Digital and Analog Storytelling

The entire history of human expression, slightly abridged

My People

I knew when I started this assignment that I wanted to go for diversity. Multiple settings, a mix of color and black and white and filtered photographs, photos where the people were a relatively minor element (such as in “HAPPY BDAY”) and even photos where no people were in the frame at all (as in “Backstage @ The Ark” and “Post-it”). I wanted to have the photos feel alternately fun, thoughtful, poignant, strange, bright, dark, dramatic, quiet. Some are dramatic (the dancer in “@ Elks Lodge” and the scattered chaos of “Backstage @ The Ark” and the refiltered bars of “Out front @ The Ark”) and those photos are juxtaposed with photos about work (“In the lab” and “In the garage”) and more sedate photos about family (“Blowing Bubbles” and “HAPPY BDAY”).

Making the photos in the series vary as much as possible from each other forced me to try out new things (more on composition in a minute) but it also gave me leeway to go ahead and try to create a sense of the diversity that I feel in my life. There is a very strong autobiographical element in this—as there probably needs to be, in an essay titled “My People”—but it isn’t simply the content of the pictures or the identity of the people in the portraits. These photographs contain family, friends, and many, many strangers. The autobiographical element, to me, is the sense that all of these moments occur in the same life. Shows, dance parties, dressing rooms, computer labs (with beige pillars and office-style tile-and-fluorescent ceilings), garages (planks covered in sawdust, tools piled thoughtlessly), movie theaters, grassy fields where kids are playing, lakeside stones marked with graffiti.

I teach writing and digital storytelling, produce shows in Ann Arbor, and write fiction and essays and book reviews, but I also live my life, love my family, go out at night, hang out with friends, cause trouble. Many days I go to sleep disbelieving that everything that happened to me that day—all of the interactions and relationships that I participated in, all of the art that I saw or read, loved or hated, watched or made—could have possibly been squeezed into sixteen waking hours. It seems unbelievable that all of these moments—all of these aesthetics—can coexist. And yet it rarely feels like a riot. The moments don’t feel out of control. Not all of these photos would hang out with each other, but they would certainly be interested in talking to each other at, say, a workplace holiday party.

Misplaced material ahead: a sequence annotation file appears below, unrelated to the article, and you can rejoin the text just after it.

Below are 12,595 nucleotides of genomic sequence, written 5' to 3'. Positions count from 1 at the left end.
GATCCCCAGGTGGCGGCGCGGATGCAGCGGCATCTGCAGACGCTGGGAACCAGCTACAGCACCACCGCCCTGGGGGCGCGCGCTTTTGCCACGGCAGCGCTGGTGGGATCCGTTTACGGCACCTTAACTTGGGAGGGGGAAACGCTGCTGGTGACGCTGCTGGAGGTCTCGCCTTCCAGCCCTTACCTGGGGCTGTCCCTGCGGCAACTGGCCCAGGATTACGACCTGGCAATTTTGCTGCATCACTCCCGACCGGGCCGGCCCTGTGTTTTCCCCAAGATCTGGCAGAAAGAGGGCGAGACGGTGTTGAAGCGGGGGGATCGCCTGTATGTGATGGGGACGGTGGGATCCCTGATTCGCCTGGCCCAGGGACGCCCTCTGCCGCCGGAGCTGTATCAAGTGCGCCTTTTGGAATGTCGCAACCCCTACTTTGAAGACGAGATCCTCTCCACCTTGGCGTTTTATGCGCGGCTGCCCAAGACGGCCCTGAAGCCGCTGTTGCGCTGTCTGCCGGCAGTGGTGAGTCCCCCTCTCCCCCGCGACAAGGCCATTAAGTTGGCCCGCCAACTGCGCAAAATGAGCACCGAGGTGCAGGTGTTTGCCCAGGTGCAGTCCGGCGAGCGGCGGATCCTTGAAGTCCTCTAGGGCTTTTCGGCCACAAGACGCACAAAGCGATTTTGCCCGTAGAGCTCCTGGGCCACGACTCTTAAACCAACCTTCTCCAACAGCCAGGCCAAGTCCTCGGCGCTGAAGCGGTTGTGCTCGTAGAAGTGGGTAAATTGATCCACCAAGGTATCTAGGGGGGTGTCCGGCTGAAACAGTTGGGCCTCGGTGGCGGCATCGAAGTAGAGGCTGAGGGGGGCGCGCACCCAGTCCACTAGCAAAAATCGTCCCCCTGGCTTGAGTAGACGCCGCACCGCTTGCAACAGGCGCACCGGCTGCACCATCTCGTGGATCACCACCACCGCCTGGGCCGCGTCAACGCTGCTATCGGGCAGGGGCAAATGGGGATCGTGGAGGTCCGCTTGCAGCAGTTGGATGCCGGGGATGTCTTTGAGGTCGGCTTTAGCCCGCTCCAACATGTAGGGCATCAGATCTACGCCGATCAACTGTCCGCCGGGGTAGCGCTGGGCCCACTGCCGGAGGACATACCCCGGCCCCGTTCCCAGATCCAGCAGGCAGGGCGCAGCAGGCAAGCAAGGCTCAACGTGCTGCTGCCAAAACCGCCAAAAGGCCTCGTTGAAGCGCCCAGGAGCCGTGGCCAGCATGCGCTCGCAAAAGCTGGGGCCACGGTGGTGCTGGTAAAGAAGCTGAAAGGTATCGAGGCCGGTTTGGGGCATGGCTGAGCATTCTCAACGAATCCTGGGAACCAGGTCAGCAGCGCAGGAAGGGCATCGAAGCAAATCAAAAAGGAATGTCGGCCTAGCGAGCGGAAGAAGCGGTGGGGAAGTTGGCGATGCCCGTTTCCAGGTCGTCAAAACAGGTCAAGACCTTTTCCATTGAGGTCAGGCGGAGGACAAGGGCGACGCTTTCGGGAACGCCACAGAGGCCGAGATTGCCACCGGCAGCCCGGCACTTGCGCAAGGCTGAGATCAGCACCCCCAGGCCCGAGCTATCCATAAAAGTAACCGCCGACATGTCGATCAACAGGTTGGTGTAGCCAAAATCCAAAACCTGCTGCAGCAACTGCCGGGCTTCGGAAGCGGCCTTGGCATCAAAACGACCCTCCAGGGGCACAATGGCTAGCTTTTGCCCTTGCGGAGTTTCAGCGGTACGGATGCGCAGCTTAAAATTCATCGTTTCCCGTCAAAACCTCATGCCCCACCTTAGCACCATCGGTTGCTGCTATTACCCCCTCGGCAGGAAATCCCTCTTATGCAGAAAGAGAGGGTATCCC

In terms of composition: I feel like, when I started composing these photos, that I wanted them to feel more like the photographs that we are discussing in class, Diane Arbus and Henri Cartier-Bresson and Ansel Adams and Duane Michals, all those giants. I don’t know if it’s because photography is so alien to writing (where writing is methodical, photography is immediate; just one example), but I often feel as if the process of composing a photograph is almost too subtle to accomplish well. If the framing feels too deliberate and doesn’t have amazing content and composition (punctum), then a photograph often looks worse, I think, than when it is simply capturing a scene simply. It’s like SNL from the late 90s, great production levels, no laughs. The danger, I think, is sentimentality. If the frame looks too polished, the whole thing starts to feel like a bank ad.

After I finished taking the photos, I noticed that I tended to not follow a lot of rules. I don’t bother getting feet into the frame, don’t mind cutting people off at the waist (or above, or below). Photographs wind up getting sliced into fifths as often as thirds. The boundaries are chosen instinctively in the moment, and only later, looking at them, do I begin to re-think, to critique my decisions.

Some of the photographs have been altered. For “@ Ann Arbor Film Festival” I used a vibrancy filter on Camera+ (an iPhone app). For “@ The Moth” and “@ Elks Lodge,” I used Photoshop to alter the colors; in the first, I lightened the shot, in the second, I brought out the reds and purples (look at that purple sign! Awesome!). Used Photoshop also to make “Blowing Bubbles” black and white, and used PS filters to make the three versions of the crowd photo in “Out front @ The Ark.” Used PS to put in some blurry spots in “In the lab” to sharpen Ryan and the photo on the two screens (sorry everybody else). Only “HAPPY BDAY,” “Backstage @ The Ark,” “Post-it,” and “In the garage” are the exact same as when I took them.

I like what the photographs represent more than I like all of the photos, but that’s alright, I’ll take it.


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This entry was posted on April 22, 2013 by in photo, umdst and tagged , , , .
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